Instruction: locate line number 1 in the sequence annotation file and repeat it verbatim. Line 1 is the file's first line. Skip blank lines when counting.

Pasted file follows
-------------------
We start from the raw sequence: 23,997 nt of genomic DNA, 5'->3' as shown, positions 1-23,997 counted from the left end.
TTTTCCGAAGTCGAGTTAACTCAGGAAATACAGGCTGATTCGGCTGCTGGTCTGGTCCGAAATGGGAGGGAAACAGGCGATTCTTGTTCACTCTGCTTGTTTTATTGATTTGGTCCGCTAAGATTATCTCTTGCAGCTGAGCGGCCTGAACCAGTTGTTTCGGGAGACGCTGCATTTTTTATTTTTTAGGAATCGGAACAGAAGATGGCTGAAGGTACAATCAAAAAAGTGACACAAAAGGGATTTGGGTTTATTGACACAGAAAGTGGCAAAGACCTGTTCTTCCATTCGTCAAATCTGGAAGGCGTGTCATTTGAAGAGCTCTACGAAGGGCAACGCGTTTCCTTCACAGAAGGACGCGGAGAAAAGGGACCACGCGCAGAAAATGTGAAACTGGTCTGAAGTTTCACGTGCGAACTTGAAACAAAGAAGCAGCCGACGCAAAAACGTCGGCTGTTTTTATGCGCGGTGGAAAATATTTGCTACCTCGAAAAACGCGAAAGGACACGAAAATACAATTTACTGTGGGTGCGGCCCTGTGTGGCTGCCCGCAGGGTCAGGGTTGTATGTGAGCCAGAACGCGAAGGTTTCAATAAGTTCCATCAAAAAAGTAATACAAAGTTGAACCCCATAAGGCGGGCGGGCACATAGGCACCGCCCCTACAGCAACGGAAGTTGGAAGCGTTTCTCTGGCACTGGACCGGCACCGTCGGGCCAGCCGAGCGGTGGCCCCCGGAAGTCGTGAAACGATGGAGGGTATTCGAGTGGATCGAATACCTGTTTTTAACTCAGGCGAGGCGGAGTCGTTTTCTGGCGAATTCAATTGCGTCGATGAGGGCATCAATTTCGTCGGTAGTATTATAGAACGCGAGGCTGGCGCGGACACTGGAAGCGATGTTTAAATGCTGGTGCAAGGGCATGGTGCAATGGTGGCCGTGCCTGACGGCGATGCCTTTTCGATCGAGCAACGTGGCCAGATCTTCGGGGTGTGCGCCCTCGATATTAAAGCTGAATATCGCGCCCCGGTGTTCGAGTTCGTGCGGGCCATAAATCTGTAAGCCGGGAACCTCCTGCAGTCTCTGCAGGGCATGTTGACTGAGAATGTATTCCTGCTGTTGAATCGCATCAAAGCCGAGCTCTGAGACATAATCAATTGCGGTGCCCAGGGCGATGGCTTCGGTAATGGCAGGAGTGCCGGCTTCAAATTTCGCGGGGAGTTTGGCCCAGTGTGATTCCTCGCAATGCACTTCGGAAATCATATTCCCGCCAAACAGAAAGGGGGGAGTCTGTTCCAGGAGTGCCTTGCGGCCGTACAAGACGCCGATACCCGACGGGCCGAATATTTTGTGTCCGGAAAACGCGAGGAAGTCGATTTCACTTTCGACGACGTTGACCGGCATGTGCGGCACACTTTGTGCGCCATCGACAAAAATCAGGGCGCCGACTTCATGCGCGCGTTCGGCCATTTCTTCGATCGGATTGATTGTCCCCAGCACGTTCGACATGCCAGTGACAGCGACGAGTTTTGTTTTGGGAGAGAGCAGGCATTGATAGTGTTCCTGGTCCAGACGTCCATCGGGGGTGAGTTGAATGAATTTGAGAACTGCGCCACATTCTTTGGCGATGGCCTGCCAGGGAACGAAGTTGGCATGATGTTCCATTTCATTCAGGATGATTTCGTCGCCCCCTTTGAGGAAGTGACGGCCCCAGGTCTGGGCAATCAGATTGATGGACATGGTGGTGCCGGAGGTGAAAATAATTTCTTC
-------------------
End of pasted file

We start from the raw sequence: 23,997 nt of genomic DNA, 5'->3' as shown, positions 1-23,997 counted from the left end.